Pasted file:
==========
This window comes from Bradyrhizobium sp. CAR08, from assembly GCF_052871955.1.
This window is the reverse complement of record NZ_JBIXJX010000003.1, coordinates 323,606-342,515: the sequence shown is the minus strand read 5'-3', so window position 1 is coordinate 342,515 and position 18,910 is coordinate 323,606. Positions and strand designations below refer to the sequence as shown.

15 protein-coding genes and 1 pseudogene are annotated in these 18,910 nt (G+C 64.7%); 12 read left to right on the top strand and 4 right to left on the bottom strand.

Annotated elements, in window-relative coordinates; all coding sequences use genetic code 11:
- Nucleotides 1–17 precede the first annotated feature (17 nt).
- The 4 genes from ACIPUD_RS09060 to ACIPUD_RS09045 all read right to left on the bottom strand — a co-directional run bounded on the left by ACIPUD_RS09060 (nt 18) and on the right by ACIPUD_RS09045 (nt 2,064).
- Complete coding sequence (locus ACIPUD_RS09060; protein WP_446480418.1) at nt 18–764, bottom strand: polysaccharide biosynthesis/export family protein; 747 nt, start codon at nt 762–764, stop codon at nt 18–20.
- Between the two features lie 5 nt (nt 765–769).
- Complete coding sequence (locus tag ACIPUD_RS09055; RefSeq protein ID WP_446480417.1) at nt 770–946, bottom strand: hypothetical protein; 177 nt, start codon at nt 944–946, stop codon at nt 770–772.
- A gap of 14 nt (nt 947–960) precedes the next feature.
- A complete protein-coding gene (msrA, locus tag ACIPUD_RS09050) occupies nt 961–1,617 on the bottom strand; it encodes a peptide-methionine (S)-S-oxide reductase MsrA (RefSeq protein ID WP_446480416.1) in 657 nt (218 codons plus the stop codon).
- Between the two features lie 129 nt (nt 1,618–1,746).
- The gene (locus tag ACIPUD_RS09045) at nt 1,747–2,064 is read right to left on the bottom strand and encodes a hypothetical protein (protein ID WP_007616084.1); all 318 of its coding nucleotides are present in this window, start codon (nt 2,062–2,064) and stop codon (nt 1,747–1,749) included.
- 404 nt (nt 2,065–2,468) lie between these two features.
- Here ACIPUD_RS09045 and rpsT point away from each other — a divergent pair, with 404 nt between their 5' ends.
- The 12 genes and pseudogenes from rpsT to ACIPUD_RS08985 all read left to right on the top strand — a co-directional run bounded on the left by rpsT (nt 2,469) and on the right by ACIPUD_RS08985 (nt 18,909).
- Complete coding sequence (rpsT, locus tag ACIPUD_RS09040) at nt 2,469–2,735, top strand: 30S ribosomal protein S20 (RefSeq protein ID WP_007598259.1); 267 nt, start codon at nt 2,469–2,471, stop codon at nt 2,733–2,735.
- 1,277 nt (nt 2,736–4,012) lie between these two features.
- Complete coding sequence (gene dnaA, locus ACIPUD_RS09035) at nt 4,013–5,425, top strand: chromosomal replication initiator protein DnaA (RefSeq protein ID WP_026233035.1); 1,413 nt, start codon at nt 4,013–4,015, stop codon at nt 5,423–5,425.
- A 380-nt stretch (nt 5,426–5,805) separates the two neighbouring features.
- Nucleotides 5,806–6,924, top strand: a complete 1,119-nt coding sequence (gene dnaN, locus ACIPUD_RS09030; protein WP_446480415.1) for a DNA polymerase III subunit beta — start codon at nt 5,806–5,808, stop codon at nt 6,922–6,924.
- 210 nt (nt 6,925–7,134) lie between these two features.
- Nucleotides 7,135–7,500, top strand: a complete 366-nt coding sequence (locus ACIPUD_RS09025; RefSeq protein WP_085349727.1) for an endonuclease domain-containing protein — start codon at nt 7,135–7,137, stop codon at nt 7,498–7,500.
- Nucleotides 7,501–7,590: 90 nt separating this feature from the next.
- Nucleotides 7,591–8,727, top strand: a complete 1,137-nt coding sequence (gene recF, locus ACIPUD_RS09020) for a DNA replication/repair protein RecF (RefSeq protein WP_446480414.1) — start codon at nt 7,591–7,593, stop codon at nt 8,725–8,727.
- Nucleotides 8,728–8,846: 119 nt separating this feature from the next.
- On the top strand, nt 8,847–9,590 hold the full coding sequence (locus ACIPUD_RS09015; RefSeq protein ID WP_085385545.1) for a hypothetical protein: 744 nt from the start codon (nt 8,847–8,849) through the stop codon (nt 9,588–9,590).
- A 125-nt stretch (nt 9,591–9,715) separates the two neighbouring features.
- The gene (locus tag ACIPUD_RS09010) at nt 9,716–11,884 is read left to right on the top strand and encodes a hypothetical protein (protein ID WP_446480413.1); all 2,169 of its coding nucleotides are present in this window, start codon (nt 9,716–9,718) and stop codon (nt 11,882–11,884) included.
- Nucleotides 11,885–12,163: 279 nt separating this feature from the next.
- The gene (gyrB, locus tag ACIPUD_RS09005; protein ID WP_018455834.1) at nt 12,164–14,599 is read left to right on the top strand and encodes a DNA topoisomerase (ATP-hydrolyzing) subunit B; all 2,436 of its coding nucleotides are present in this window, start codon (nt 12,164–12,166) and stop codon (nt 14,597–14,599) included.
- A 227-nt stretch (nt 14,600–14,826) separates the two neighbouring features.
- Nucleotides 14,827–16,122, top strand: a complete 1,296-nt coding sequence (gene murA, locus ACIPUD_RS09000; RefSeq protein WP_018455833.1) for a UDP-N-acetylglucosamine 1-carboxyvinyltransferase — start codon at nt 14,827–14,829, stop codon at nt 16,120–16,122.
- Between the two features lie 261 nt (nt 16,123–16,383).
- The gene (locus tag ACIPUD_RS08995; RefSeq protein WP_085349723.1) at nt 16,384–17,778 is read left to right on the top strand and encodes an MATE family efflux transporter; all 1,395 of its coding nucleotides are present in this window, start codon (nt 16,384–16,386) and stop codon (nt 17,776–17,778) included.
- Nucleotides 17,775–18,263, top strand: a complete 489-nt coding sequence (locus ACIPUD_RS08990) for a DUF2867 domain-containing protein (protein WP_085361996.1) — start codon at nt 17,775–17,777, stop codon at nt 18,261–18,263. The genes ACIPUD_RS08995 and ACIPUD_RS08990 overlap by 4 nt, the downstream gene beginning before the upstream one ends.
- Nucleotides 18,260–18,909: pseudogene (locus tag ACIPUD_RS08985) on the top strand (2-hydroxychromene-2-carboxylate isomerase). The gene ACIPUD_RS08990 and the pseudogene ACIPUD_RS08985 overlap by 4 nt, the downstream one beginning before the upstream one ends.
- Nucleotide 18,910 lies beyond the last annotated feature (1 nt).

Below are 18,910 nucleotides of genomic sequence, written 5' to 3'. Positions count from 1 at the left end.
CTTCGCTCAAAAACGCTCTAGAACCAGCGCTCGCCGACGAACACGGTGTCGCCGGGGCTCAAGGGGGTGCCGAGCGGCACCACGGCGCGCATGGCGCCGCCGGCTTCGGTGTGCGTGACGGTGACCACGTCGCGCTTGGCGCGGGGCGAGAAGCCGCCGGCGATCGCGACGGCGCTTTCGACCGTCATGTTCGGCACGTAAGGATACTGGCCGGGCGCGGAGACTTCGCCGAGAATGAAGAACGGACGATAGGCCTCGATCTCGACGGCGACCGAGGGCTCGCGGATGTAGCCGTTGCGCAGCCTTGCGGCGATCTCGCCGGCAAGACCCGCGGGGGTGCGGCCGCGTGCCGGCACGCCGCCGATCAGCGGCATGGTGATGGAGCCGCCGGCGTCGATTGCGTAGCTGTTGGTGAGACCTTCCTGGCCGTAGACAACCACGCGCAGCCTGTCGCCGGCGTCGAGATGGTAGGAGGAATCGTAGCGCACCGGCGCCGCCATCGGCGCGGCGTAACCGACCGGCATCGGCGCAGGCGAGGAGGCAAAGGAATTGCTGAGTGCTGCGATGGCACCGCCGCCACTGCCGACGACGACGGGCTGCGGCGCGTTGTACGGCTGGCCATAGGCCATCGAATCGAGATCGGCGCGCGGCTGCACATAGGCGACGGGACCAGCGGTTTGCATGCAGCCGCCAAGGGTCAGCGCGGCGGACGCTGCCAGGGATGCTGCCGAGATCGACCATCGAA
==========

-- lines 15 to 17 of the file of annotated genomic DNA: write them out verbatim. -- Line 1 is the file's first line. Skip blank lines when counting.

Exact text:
- Here ACIPUD_RS09045 and rpsT point away from each other — a divergent pair, with 404 nt between their 5' ends.
- The 12 genes and pseudogenes from rpsT to ACIPUD_RS08985 all read left to right on the top strand — a co-directional run bounded on the left by rpsT (nt 2,469) and on the right by ACIPUD_RS08985 (nt 18,909).
- Complete coding sequence (rpsT, locus tag ACIPUD_RS09040) at nt 2,469–2,735, top strand: 30S ribosomal protein S20 (RefSeq protein ID WP_007598259.1); 267 nt, start codon at nt 2,469–2,471, stop codon at nt 2,733–2,735.